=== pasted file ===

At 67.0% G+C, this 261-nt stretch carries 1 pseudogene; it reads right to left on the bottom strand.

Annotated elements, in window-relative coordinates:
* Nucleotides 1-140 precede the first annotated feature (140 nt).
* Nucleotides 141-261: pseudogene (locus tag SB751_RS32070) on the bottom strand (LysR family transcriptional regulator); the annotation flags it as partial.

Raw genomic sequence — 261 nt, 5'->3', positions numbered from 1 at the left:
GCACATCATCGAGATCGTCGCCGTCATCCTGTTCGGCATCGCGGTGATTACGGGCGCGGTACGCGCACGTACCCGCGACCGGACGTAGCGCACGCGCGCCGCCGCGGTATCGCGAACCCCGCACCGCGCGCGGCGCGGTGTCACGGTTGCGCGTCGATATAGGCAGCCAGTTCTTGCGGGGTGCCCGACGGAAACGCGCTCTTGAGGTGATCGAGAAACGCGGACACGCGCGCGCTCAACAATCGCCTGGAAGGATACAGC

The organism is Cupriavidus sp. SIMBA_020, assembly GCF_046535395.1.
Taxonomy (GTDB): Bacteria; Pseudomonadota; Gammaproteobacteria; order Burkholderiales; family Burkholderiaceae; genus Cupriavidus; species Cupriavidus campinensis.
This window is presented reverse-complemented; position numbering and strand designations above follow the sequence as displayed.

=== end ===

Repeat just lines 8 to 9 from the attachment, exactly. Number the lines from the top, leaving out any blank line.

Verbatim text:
Taxonomy (GTDB): Bacteria; Pseudomonadota; Gammaproteobacteria; order Burkholderiales; family Burkholderiaceae; genus Cupriavidus; species Cupriavidus campinensis.
This window is presented reverse-complemented; position numbering and strand designations above follow the sequence as displayed.